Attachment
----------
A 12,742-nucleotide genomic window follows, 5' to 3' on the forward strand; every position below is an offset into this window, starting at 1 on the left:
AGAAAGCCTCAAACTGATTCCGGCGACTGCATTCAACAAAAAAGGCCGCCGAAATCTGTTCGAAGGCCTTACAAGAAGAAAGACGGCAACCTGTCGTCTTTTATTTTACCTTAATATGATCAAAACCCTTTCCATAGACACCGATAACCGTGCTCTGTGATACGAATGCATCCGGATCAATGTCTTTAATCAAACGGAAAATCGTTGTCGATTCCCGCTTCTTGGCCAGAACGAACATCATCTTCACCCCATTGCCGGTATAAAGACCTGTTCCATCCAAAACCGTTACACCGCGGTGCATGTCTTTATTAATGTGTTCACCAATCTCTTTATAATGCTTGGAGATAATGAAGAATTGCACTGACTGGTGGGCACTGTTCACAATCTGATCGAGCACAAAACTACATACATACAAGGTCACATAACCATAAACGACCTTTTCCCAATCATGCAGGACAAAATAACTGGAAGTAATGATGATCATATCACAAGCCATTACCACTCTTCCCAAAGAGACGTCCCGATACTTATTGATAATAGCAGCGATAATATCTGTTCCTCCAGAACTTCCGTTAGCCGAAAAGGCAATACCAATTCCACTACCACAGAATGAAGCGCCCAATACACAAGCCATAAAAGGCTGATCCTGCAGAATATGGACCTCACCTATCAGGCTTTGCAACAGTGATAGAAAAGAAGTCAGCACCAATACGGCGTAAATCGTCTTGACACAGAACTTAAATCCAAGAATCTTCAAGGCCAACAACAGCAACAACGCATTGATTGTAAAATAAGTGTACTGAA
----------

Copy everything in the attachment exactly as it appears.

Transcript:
A 12,742-nucleotide genomic window follows, 5' to 3' on the forward strand; every position below is an offset into this window, starting at 1 on the left:
AGAAAGCCTCAAACTGATTCCGGCGACTGCATTCAACAAAAAAGGCCGCCGAAATCTGTTCGAAGGCCTTACAAGAAGAAAGACGGCAACCTGTCGTCTTTTATTTTACCTTAATATGATCAAAACCCTTTCCATAGACACCGATAACCGTGCTCTGTGATACGAATGCATCCGGATCAATGTCTTTAATCAAACGGAAAATCGTTGTCGATTCCCGCTTCTTGGCCAGAACGAACATCATCTTCACCCCATTGCCGGTATAAAGACCTGTTCCATCCAAAACCGTTACACCGCGGTGCATGTCTTTATTAATGTGTTCACCAATCTCTTTATAATGCTTGGAGATAATGAAGAATTGCACTGACTGGTGGGCACTGTTCACAATCTGATCGAGCACAAAACTACATACATACAAGGTCACATAACCATAAACGACCTTTTCCCAATCATGCAGGACAAAATAACTGGAAGTAATGATGATCATATCACAAGCCATTACCACTCTTCCCAAAGAGACGTCCCGATACTTATTGATAATAGCAGCGATAATATCTGTTCCTCCAGAACTTCCGTTAGCCGAAAAGGCAATACCAATTCCACTACCACAGAATGAAGCGCCCAATACACAAGCCATAAAAGGCTGATCCTGCAGAATATGGACCTCACCTATCAGGCTTTGCAACAGTGATAGAAAAGAAGTCAGCACCAATACGGCGTAAATCGTCTTGACACAGAACTTAAATCCAAGAATCTTCAAGGCCAACAACAGCAACAACGCATTGATTGTAAAATAAGTGTACTGAA